Murray Strives to Save Water
Jan 28, 2016 10:11AM
● By Alisha Soeken
By Alisha Soeken | firstname.lastname@example.org
Murray - It was moved by Moses, spiritualized by poets and painted by Monet. It sustains life and takes it, occurs naturally, yet we spend billions to find it. And here in Murray, people work to preserve it.
The Murray City water department was given the 2015 WaterSense award for their efforts in teaching about water conservation, offering rebate programs for water efficient products and providing marketing for the WaterSense program.
WaterSense is a partnership program run by the U.S Environmental Protection Agency. Its purpose is to protect the nations water by offering simple ways to use less of it, with products that are more efficient.
“We decided to get involved with WaterSense as part of our conservation efforts. We wanted to take a much more active approach to water conservation and felt like partnering with the EPA’s WaterSense program was important for us to be successful,” Dave Frandsen, Murray’s water distribution supervisor, said.
Murray City is unique in that it has its own utility company. Frandsen attributes the support of the mayor, city council and city employees to the achievement of this award, as well as to the future success of Murray’s water conservation efforts.
The earth’s surface is 70 percent water, yet less than one percent of that is available for human use. Murray City, as well as individuals in the community, want to preserve that priceless one percent.
“Water conservation is important to me, the ecosystem is a very well balanced thing and water is crucial to that balance. I’m a mother of five girls, and I feel it’s important to teach them that just because water might come directly into your home whenever you want it, that doesn’t mean there is an endless supply of it. We are lucky, many people in the world don’t have that luxury, so be smart about it,” Eliza Struthers said.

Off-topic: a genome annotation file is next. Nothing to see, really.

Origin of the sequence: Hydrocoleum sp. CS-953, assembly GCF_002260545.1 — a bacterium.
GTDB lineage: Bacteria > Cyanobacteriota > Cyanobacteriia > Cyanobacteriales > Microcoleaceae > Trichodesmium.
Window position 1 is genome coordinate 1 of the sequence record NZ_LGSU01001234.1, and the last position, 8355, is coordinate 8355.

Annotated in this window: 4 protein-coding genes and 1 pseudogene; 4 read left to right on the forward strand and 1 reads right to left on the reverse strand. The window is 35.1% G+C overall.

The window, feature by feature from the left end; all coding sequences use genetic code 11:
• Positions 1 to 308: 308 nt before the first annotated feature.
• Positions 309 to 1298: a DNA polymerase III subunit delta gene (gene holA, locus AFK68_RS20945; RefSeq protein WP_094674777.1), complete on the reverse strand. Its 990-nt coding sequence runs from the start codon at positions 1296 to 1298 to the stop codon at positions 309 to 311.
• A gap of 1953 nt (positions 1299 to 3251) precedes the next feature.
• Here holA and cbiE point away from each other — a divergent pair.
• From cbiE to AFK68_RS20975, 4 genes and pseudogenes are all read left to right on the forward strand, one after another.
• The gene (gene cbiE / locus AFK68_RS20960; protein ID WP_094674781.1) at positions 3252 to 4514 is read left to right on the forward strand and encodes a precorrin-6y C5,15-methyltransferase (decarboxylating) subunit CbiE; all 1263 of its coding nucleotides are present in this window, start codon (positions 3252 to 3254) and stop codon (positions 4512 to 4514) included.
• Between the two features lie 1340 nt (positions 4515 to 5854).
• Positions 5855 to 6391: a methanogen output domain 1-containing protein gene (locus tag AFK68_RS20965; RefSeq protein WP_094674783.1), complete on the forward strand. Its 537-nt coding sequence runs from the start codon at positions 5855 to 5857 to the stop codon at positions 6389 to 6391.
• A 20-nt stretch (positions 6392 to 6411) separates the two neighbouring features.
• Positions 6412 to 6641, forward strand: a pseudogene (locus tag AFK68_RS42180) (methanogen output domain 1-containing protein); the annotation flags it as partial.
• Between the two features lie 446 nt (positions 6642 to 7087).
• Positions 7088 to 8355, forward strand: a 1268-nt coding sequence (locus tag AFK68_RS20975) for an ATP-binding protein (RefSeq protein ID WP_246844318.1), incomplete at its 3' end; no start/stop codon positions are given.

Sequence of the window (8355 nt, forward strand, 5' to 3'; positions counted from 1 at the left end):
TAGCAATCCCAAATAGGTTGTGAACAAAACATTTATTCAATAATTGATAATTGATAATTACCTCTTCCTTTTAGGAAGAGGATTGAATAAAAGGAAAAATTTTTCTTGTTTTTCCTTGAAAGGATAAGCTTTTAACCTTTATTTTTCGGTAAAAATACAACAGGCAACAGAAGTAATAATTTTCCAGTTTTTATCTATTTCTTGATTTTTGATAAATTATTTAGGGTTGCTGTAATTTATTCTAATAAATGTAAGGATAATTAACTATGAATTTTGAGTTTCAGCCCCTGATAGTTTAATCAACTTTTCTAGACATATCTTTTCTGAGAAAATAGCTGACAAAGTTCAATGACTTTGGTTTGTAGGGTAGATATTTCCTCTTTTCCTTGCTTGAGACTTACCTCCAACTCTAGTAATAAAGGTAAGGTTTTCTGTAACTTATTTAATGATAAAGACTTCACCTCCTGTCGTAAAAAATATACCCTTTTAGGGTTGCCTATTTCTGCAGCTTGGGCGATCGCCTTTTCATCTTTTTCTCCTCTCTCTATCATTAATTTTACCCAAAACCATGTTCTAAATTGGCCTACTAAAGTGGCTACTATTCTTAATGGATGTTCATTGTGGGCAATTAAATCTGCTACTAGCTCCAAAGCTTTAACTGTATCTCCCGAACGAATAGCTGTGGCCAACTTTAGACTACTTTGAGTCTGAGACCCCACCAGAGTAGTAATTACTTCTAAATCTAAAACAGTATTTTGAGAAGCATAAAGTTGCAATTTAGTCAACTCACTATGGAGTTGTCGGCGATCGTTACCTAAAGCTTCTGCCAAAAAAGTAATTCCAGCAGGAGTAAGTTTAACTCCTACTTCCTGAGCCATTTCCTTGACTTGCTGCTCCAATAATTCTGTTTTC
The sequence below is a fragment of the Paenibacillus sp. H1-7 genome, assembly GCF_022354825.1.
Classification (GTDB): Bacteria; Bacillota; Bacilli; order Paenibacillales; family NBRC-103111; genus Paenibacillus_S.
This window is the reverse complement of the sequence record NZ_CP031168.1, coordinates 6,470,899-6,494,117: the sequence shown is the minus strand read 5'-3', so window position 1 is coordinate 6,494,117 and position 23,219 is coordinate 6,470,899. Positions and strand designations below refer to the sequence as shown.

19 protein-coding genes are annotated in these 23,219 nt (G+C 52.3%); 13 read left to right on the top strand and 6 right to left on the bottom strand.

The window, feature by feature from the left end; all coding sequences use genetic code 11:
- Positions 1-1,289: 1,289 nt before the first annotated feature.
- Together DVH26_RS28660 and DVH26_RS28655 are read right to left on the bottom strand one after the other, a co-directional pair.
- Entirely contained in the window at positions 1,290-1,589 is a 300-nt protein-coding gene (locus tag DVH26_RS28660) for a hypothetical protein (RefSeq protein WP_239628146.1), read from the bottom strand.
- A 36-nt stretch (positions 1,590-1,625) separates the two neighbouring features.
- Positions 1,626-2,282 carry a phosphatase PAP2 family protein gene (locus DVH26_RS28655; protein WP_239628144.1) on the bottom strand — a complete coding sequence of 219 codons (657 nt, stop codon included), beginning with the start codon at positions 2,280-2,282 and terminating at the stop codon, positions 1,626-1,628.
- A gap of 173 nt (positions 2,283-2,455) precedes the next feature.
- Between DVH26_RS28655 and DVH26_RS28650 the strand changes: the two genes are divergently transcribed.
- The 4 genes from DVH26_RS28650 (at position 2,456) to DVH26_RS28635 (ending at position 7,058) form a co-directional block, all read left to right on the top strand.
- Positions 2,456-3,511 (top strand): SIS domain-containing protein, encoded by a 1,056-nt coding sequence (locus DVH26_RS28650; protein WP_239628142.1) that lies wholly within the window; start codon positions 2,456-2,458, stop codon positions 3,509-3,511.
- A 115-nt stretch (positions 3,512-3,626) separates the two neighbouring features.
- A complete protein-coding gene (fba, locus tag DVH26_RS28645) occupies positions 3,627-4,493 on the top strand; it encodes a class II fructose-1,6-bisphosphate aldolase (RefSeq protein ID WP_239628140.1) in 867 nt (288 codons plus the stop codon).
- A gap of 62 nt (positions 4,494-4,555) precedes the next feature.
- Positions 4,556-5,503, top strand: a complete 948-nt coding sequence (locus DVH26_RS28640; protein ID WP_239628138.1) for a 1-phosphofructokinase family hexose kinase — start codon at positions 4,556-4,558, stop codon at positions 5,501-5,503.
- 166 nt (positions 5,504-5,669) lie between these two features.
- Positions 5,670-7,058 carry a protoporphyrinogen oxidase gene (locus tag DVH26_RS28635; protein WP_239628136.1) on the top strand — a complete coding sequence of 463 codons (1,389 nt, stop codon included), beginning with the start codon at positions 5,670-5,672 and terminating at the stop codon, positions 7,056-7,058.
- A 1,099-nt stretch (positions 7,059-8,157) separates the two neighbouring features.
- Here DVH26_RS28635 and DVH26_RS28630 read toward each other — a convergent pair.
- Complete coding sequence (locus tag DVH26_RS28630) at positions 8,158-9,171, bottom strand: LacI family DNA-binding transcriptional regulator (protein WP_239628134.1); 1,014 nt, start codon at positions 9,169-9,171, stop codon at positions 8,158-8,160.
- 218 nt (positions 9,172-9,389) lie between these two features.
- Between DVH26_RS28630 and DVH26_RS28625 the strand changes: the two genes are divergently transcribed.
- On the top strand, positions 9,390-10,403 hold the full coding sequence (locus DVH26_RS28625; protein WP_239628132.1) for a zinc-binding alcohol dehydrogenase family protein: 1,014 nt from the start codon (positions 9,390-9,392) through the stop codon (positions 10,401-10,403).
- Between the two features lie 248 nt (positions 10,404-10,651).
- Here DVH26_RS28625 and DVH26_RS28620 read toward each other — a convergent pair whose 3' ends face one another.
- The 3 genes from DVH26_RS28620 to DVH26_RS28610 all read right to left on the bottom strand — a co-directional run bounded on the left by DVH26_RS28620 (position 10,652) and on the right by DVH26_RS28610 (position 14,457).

Change, even in slight increments, amounts to sizable differences. By installing water efficient fixtures and appliances, an average home saves $170 per year and reduces water use by 30 percent. And if all inefficient toilets in U.S. homes were converted to more efficient models, we could save more than 640 billion gallons of water per year, the equivalent to 15 days of flow over Niagara Falls.
One of the obvious benefits to Murray’s conservation efforts was the water saved due to more efficient fixtures and appliances.
“I feel our efforts have gone much further than efficient toilets,” Frandsen said.
Less obvious was their work in the community. Murray City hosted a traveling booth at local farmers markets and youth sporting events to educate the community about how to be more water efficient. They also visited schools and taught kids about water efficient practices, such as short shower times and turning off running water while brushing teeth.
Murray City also partnered with local plumbers and plumbing suppliers during “Fix a Leak Week” to fix leaks using the city’s rebate program and offering discounts to their customers to do so.
Murray is proud of their efforts in conservation and continues to have goals for its future.
“We are looking to reduce per capita water consumption by five percent over the next 10 years. Continued efforts will be made with the WaterSense rebate program, and we are hoping to construct a water conservation garden to help educate and promote water wise landscaping,” Frandsen said.
All these efforts will help to ensure that years from now artists will still paint and poets will still write about our most precious resource. In the words of public service director Doug Hill: “Every gallon of water saved is an investment in our future.”